# The $T\,ds$ equations

We can get a lot of mileage out of the fact that $S$ is a state variable.

We're going to...

• Derive one of the three '$T\,ds$' equations. These relate the difficult-to-measure heat flow ($\delta q_r$) to quantitities, such as heat capacities, that are easier to measure.
• Come up with an expression for the entropy change for any change in a simple solid or liquid that has ~constant $\beta$ and $\kappa$.

## That "magic" relationship

When analyzing the Joule-Thomson coefficient, we used the result that: $$$\frac{\partial h}{\partial P}$_T = v-T$\frac{\partial v}{\partial T}$_P.$$

This relationship can be derived from Gibbs law, $$T\,ds = du + P\,dv.$$

Let's go:

Since $s$ is a state function, we can choose to express it in terms of any two of the thermodynamic variables. Making the choice $s=s(T,P)$, it will turn out to be useful to use the enthalpy $h=u + Pv \Rightarrow dh = du +Pdv + vdP$ once more. Substitute this into Gibbs law:

$T\,ds =$

$$T\,ds = dh -vdP.$$

We can express $h=h(T,P)$, Then... $dh = (\partial h/\partial T)_P\, dT + (\partial h/\partial P)_T\, dP$. Subbing this expression for $dh$ into the equation you had above:

$T\,ds =$

$$T\,ds = $\frac{\partial h}{\partial T}$_P dT + $\frac{\partial h}{\partial P}$_T dP -vdP.$$

Divide this by $T$ and group the terms like $ds=...dT+...dP$

$ds =$

$$ds = \frac{1}{T} $\frac{\partial h}{\partial T}$_P dT + \frac{1}{T}$$\frac{\partial h}{\partial P}$_T -v$dP.$$

The Pfaffian of $s(T,P)$ is: $$ds = $\frac{\partial s}{\partial T}$_P dT + $\frac{\partial s}{\partial P}$_T dP.$$ Since $T$ and $P$ are independent, we can equate the two coefficients of $dT$ in the two previous equations, and likewise with the coefficients of $dP$. Write these out...

$$\frac{\partial s}{\partial T}$_P =$

$$\frac{\partial s}{\partial P}$_T =$

$$$\frac{\partial s}{\partial T}$_P = \frac{1}{T} $\frac{\partial h}{\partial T}$_P {\rm \ \ and \ \ } $\frac{\partial s}{\partial P}$_T = \frac{1}{T}$$\frac{\partial h}{\partial P}$_T -v$.$$

Because $ds$ is an exact differential, the cross - partial derivatives will be equal: $$$\frac{\partial}{\partial P} $\frac{\partial s}{\partial T}$_P$_T = $\frac{\partial}{\partial T} $\frac{\partial s}{\partial P}$_T$_P .$$ Go ahead and calculate the two sides of this equality from the partial derivatives you just wrote...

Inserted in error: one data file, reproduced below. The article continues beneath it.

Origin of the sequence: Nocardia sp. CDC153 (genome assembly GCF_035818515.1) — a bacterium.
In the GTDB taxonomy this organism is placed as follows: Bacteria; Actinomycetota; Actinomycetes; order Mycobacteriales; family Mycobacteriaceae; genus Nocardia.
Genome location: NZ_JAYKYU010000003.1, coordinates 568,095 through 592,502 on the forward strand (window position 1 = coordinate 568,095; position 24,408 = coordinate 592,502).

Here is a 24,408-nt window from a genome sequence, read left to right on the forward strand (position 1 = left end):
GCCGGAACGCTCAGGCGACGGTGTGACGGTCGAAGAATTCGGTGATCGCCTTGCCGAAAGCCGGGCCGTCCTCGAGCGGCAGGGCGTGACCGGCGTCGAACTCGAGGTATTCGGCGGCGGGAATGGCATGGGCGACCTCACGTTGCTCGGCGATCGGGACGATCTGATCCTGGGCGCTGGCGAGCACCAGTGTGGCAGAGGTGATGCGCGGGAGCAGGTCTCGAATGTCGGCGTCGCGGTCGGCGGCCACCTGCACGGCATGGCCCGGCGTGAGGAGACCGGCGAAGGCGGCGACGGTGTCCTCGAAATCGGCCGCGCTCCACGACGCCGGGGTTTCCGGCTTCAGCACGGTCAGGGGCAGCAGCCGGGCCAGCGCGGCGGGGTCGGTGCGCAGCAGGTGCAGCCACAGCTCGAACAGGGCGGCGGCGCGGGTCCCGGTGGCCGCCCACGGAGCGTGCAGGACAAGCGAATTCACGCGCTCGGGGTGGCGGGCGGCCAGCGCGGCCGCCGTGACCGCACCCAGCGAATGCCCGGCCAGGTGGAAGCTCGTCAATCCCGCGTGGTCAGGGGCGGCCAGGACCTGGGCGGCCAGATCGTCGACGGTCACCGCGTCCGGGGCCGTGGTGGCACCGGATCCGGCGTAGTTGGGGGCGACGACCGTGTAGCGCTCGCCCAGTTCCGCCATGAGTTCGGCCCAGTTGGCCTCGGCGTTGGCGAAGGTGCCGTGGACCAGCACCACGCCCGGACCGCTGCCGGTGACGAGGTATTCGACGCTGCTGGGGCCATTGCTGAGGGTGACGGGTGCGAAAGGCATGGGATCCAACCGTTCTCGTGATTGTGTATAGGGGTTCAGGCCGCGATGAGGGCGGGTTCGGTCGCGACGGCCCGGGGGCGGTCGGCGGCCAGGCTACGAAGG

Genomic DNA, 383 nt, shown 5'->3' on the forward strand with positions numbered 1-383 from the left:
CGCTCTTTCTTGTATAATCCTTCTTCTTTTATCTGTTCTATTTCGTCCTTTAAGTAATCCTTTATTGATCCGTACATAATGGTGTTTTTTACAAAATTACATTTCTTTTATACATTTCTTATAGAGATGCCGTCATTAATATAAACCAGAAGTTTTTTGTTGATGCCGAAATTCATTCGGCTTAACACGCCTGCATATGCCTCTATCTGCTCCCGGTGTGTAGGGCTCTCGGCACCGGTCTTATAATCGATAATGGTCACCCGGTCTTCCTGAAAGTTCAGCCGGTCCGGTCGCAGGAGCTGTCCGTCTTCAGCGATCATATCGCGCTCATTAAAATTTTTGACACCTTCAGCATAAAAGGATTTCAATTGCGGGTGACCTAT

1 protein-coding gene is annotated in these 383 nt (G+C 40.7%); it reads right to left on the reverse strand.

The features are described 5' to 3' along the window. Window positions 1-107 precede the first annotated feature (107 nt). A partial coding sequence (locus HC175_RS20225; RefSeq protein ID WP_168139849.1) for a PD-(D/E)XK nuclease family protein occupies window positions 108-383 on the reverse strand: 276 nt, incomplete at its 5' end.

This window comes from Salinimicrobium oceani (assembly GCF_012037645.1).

Using the previous two partial derivatives of $s$, and differentiating: $$\frac{1}{T}\frac{\partial^2 h}{\partial P \partial T} = \frac{1}{T}$\frac{\partial^2 h}{\partial T \partial P} -$\frac{\partial v}{\partial T}$_P$ -\frac{1}{T^2}$$\frac{\partial h}{\partial P}$_T -v$.$$

You should get two 2nd-order partial derivatives among the terms you have. Use the fact that the order of partial derivation doesn't matter. Can you re-arrange what's left to leaving our "magic relation"?:

$$\stackrel{?}{\Rightarrow}$\frac{\partial h}{\partial P}$_T = v-T$\frac{\partial v}{\partial T}$_P.$$

### The 3 $T\,ds$ equations

One of the results along the way in the last derivation was that... $$ds = \frac{1}{T} $\frac{\partial h}{\partial T}$_P dT + \frac{1}{T}$$\frac{\partial h}{\partial P}$_T -v$dP.$$

Our just-proved result is: $$$\frac{\partial h}{\partial P}$_T = v-T$\frac{\partial v}{\partial T}$_P.$$

For a reversible process, $( \partial h / \partial T )_P = c_P$.

Substituting these two relations into the $ds$ equation and multiplying by $T$... $$Tds = c_P dT -T $\frac{\partial v}{\partial T}$_P dP.$$

Since the expansivity (coefficient of volume expansion) is $\beta =(\partial v/\partial T)_P /v$,

$$T\,ds = c_P\, dT -Tv\beta \,dP.$$

This is the first of the three "$T\,ds$" equations, and relates the heat flow in a reversible process to empirically measurable quantities of the material considered.

The other two are derived by the same kind of derivation, only ...

considering $s=s(T,v)$:

$$T\,ds = c_v dT+T$\frac{\partial P}{\partial T}$_v dv =c_v dT+T\frac{\beta}{\kappa} dv.$$

considering $s=s(v,P)$:

$$T\,ds = c_P $\frac{\partial T}{\partial v}$_P dv+c_v$\frac{\partial T}{\partial P}$_v dP =c_P \frac{1}{\beta v} dv+c_v\frac{\kappa}{\beta} dP.$$

### Entropy change for a solid (or liquid)

We developed an equation of state for solids by arguing that

• $\beta$ and $\kappa$ are nearly constant over a wide range of temperature, and
• keeping only first order terms.

$$v = v_0$1+\beta$$T-T_0$-\kappa $P-P_0$$$.$$

Using the $T\,ds$ equation we just came up with, namely... $$T\,ds = c_P dT -Tv\beta dP.$$

rearranging for $ds$: $$ds = \frac{c_P}{T} dT - v\beta dP.$$

Integrating: $$\Delta s = c_P \ln$\frac{T}{T_0}$ - v_0 \beta(P-P_0).$$

This is the change in entropy for a material that has the equation of state above. Entropy is increasing with temperature, and decreasing with pressure.